COMMENT: VW: From classy caviar canapes to bread and butter

Franz W. Rother is Editor-in-Chief of Automobilwoche

Just four weeks ago VW boss Bernd Pischetsrieder was still sitting on his high horse. In an interview with Automobilwoche he proudly stated that Volkswagen always found a buyer for each car produced. He said that he himself had decided on the price for the Golf V, after intensive discussions with brand boss Detlef Wittig -- an absolutely fair market price. He argued that if low-cost brands such as Renault, Peugeot or Opel thought it necessary to start sales campaigns, then that was their problem -- VW did not need any such campaigns and the (high) price for the Golf V would not change.

Meanwhile, the price structure has started to crumble. Suddenly, as if by magic, just three months after the sales start, VW launched a special Golf model with free climate control worth 1,200 euros. Officially, the special offer will end at the end of September. But even Pischetsrieder should know that in the future he will not be able to offer climate control as an extra feature. The competition will leave him no choice.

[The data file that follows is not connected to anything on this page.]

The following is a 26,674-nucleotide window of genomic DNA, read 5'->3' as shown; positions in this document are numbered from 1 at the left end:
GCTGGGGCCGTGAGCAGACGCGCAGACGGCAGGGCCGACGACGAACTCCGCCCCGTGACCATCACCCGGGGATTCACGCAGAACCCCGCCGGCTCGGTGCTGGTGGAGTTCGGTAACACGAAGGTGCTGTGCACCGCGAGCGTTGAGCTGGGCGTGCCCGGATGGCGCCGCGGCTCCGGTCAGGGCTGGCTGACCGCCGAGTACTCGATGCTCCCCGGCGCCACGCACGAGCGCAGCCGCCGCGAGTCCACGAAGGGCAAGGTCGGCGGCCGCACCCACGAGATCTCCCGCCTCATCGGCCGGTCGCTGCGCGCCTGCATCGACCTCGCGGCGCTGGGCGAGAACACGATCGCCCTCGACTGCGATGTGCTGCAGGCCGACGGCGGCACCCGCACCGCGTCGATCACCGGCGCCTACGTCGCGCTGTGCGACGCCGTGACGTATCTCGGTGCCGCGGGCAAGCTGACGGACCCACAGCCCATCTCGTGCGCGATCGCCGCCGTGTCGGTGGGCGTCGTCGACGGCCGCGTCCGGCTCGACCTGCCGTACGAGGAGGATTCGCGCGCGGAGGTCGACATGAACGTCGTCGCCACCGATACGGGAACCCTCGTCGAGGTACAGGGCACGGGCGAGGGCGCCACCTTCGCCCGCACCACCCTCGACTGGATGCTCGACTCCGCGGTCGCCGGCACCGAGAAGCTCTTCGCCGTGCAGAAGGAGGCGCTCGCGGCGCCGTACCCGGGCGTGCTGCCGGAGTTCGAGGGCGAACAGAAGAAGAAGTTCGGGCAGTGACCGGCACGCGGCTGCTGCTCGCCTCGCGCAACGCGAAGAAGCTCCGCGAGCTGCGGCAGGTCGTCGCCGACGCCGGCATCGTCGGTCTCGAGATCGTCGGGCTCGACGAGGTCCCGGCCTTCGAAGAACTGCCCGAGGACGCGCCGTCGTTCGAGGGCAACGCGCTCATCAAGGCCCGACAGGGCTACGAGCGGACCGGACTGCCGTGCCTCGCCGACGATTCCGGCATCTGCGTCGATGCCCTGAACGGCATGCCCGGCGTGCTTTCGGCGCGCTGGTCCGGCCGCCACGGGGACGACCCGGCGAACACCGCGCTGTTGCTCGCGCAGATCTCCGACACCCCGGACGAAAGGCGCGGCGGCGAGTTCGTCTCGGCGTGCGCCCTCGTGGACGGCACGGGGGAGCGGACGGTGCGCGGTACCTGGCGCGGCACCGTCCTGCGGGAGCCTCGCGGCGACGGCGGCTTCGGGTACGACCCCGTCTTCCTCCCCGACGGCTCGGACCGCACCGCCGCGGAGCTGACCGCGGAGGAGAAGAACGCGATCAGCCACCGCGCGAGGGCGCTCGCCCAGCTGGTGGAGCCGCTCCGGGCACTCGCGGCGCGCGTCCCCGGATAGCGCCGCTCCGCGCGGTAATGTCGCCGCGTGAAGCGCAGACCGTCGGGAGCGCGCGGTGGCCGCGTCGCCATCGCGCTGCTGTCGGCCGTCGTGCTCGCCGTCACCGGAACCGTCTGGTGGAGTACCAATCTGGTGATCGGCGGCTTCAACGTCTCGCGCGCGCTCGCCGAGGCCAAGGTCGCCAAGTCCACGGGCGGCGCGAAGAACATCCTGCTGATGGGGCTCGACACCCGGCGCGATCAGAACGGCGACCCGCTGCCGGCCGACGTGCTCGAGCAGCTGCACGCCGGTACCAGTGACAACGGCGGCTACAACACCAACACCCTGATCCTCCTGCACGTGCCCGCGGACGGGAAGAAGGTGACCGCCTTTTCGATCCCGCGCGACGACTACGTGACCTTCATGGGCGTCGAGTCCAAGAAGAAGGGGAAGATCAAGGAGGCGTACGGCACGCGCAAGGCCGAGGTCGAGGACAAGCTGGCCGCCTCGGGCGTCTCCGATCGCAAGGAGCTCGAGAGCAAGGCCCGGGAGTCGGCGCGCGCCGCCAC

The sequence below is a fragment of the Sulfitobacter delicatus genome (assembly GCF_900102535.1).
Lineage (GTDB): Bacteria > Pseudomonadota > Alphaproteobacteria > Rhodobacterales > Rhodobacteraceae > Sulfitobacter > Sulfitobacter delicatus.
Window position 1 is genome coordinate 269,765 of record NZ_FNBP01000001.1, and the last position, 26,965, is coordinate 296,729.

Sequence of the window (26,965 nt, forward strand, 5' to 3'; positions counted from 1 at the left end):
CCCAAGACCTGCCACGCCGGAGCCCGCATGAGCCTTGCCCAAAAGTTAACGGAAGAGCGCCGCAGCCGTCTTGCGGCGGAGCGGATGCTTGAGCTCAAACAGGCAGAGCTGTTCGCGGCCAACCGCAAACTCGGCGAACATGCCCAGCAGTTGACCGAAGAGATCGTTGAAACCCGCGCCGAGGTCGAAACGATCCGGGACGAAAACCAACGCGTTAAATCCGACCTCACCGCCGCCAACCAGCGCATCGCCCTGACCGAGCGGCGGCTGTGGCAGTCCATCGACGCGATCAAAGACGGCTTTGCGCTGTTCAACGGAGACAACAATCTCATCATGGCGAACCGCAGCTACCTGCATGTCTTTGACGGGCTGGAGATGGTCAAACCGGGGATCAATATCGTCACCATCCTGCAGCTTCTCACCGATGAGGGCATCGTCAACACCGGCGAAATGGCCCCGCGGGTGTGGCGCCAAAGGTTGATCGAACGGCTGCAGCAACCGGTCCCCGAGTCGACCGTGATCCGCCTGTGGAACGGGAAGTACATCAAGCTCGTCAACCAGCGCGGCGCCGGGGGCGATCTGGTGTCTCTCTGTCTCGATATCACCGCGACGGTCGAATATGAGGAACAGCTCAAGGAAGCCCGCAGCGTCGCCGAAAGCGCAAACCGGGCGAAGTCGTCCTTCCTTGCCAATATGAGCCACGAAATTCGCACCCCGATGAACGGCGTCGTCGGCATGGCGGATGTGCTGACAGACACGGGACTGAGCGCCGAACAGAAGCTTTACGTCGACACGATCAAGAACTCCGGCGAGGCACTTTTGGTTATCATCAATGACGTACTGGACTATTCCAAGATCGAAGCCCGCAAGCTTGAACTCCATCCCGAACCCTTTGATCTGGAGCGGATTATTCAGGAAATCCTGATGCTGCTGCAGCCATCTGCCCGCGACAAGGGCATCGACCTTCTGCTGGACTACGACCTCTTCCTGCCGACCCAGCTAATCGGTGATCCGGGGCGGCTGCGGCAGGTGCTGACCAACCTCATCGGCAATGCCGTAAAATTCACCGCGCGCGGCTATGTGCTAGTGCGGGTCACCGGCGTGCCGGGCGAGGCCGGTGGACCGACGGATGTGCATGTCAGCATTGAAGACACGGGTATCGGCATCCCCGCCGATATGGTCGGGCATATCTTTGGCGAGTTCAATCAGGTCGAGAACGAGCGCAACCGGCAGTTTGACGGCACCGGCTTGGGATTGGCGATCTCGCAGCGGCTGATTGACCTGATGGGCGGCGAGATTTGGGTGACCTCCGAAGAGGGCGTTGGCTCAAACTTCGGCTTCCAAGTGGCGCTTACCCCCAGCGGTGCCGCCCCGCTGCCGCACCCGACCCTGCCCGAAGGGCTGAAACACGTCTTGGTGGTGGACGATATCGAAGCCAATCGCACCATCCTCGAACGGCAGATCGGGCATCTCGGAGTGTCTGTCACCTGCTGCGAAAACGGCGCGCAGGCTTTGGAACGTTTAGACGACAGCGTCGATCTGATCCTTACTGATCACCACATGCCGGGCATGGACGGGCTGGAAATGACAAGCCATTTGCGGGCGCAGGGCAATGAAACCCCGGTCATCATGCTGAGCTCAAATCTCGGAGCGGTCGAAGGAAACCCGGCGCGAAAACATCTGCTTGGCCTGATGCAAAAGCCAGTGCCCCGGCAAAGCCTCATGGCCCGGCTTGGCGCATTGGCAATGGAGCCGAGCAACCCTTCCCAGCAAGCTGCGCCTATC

On the contrary: in coming months, at the sales start of the new Astra at the very latest, VW will have to review prices for the Golf again and will have to add a few more features for free. Because even with climate control, the car is still too expensive.

According to internal research undertaken by one competitor last October, the trendy version of the Golf with 75 HP was 34 percent more expensive than the average price of its main rivals within the compact car segment. Meanwhile, the additional costs for the premium features have shrunk to less than 10 percent due to the "anniversary special offer."

However, the Golf still costs nearly 20 percent more than its cheapest competitor, the Fiat Stilo (with 95 HP engine). This seems to call for even more changes. Those faithful customers who last autumn bought the Golf at the listed price probably are exploding with anger now.

No doubt, Pischetsrieder and his sales strategists have totally miscalculated -- as others have before them. They thought a little glamour, silicone-cushioned handles and the kind of craftsmanship that demonstrates the smallest gap widths would be enough to turn a bread-and-butter car into a caviar canape. Chrysler made the same mistake in the U.S.A. that VW made in Europe, and failed.

The current market is not strong enough for that. The typical VW clientele in Germany is more interested in the future of pension schemes than the legroom in the new Golf.

Pischetsrieder might soon be confronted with totally different and worse problems than the pricing for the Golf. The extended Easter holidays for the employees of the three largest German plants already demonstrate the seriousness of the situation. There is no reason for the competition to laugh at the market leader's mistakes either: if the economy doesn't improve soon the whole industry will come a cropper.

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